At dawn, they found themselves in standing corn, covered by a thick blanket of fog, with German tanks, equally blind, milling about all round them. Bala ordered a halt at that stage until he could get his own tanks up and his squadron commander joined him on foot while the divisional sappers were hastily bridging the Piopetto. By 0800hrs, they had miraculously done this, and the 16th/5th at last got their tanks up through the murk – led on in one instance by Bala’s batman, Fusilier Mitchell. They then joined up with the forward companies and went surging ahead, cutting down all opposition in their path for a while.

The enemy resistance naturally intensified as the morning progressed and, by midday, the Skins could do no more.  As the attack ended, every German gun in the vicinity opened up on them, the intensity of the reaction showing immediately that the 27th Foot had touched the heart of the matter, as they had often done before. Their situation was critical. Half of their 16th/5th tanks had been destroyed, they were stuck in a minefield ringed by anti-tank guns, and had lost upwards of seventy of their men, mainly from their two forward companies. But there were enemy dead everywhere, and they had captured a number of guns and sixty prisoners. They had also taken their objectives.

The Inniskilling attack, at this stage, was a deep finger thrust and was, therefore, in dire peril until it could be deepened and broadened further. In the meantime, the enemy, from front and both flanks, concentrated their harassing fire upon it, recognising the threat and knowing the thrust was mortal unless they could stop it. According to German accounts, their 10th Army HQ now threw the whole of its reserves into the battle, and the 90th Panzergrenadier Division was sent in to back stop their sagging line in front of us.

It was now our turn.

After getting the rest of our vehicles over the river, I went up to our support company and remained with our mortars and the anti-tank guns, who were closed up and parked a short distance from Brigade HQ – and here we stayed as the minutes ticked by, waiting. In the meantime, the enemy defensive shelling coming down on our front reached an intensity exceeded by nothing in my previous experience and I knew that our companies were having a very rough time. They were due to go in to the attack with the Lancashire Fusiliers of 11 Brigade coming up beside us later that night to widen and extend the breach. This was the second phase of the programme and, unless swiftly carried through, the Inniskillings had little chance of holding, or even surviving.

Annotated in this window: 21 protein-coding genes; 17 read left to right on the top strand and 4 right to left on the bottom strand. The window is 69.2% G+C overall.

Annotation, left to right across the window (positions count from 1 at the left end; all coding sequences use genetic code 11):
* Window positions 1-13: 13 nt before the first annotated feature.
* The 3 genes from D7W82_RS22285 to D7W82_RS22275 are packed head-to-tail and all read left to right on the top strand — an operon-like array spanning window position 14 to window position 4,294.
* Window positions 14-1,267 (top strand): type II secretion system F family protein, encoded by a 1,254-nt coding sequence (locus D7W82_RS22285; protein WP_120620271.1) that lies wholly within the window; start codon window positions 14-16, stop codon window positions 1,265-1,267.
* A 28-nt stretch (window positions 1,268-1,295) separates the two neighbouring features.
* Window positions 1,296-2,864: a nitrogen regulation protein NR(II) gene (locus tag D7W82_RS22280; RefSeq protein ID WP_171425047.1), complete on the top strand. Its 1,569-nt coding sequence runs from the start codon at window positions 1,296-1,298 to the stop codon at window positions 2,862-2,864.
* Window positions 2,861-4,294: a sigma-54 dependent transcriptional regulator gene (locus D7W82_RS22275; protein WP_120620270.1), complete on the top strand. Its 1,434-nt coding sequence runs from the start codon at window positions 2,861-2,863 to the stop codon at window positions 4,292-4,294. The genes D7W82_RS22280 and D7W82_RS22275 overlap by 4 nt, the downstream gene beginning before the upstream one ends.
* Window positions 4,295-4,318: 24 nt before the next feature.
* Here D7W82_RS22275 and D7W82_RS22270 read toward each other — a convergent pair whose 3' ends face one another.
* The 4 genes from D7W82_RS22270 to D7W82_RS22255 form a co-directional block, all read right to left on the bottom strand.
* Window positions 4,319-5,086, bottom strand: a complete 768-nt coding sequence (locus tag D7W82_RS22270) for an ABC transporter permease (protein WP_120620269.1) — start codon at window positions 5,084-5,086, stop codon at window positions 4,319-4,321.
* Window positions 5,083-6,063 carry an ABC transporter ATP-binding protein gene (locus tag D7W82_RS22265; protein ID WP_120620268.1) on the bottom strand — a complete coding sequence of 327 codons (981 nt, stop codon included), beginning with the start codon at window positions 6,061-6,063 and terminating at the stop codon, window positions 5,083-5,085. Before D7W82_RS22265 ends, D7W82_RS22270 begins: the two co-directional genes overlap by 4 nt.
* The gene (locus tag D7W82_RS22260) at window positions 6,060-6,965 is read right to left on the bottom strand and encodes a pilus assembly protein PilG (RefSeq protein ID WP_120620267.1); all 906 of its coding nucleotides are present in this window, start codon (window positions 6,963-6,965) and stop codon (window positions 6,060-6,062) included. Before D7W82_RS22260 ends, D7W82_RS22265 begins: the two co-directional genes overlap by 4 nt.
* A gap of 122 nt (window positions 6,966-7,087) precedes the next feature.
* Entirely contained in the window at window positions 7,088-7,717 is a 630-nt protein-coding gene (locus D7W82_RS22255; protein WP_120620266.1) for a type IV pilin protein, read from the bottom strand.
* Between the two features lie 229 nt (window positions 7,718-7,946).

Unfortunately, as the crisis approached, the enemy shot all too true and, while we were waiting there, they brought all to cessation on the start line in those last tense minutes.

Ion Goff was down, mortally wounded, and a few minutes later the CO of the 16th/5th, Colonel John Loveday, followed him. By the time I reached the Tac HQ shortly afterwards, the battalion had already suffered heavy casualties in the fire storm, including Geoffrey Phillips, Ken Lovatt the signals officer and most of the signallers, who were with him.

Jerry Cole, of course, sent me a message immediately and I went back with his orderly – with a brief prayer for Divine protection which was certainly now to be needed. I stuck my head in to Brigade HQ on the way and the only response was a cheerful wave and a grin from Jimmy, who knew that explanations were pointless and was appalled by nothing anyway. He said to hold everything and call up Pat as soon as things were in hand again.

Passing the RAP, I looked in on the carnage momentarily, and here found poor Geoffrey Phillips, Geoffrey whispered a brief account of what had happened and, on my part, I also breathed a few words to our good doctor. Rhys (Lieutenant Gwilym Evans MC RAMC) and his assistants needed their reserve powers just then, with the place crammed with shattered riflemen and more were still coming in. He was shipping some of the desperate cases out on our carriers – strapped across the tops of the machines on their stretchers. The RAP, itself, was operating in the base of a once substantial building, now wrecked like all the others. Fortunately, it was virtually hidden from the front, owing to the banks and folds around it.

Reaching the Tac HQ on the ridge in front of me, thank God I found Bala and Paul Lunn Rockliffe, our battery commander, there to greet me. Bala had already been in touch with the brigadier. They were waiting for me with Jerry and, true to form, Bala was filling the momentary vacuum, knowing his presence was needed.